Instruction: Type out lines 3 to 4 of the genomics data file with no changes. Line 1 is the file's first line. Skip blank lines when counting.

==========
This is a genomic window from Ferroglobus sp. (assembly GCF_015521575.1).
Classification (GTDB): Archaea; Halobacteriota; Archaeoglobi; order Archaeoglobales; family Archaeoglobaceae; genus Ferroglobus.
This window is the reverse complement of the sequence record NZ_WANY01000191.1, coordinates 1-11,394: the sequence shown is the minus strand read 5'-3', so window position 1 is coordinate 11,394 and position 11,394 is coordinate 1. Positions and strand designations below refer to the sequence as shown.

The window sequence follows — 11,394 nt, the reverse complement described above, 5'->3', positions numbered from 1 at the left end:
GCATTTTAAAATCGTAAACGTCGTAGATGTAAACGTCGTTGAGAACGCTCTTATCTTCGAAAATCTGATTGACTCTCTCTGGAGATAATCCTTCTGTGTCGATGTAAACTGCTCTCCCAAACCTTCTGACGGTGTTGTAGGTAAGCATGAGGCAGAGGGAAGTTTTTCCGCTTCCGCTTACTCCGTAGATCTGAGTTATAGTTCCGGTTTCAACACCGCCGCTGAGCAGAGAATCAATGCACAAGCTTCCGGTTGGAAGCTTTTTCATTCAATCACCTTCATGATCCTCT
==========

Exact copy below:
This window is the reverse complement of the sequence record NZ_WANY01000191.1, coordinates 1-11,394: the sequence shown is the minus strand read 5'-3', so window position 1 is coordinate 11,394 and position 11,394 is coordinate 1. Positions and strand designations below refer to the sequence as shown.

The window sequence follows — 11,394 nt, the reverse complement described above, 5'->3', positions numbered from 1 at the left end: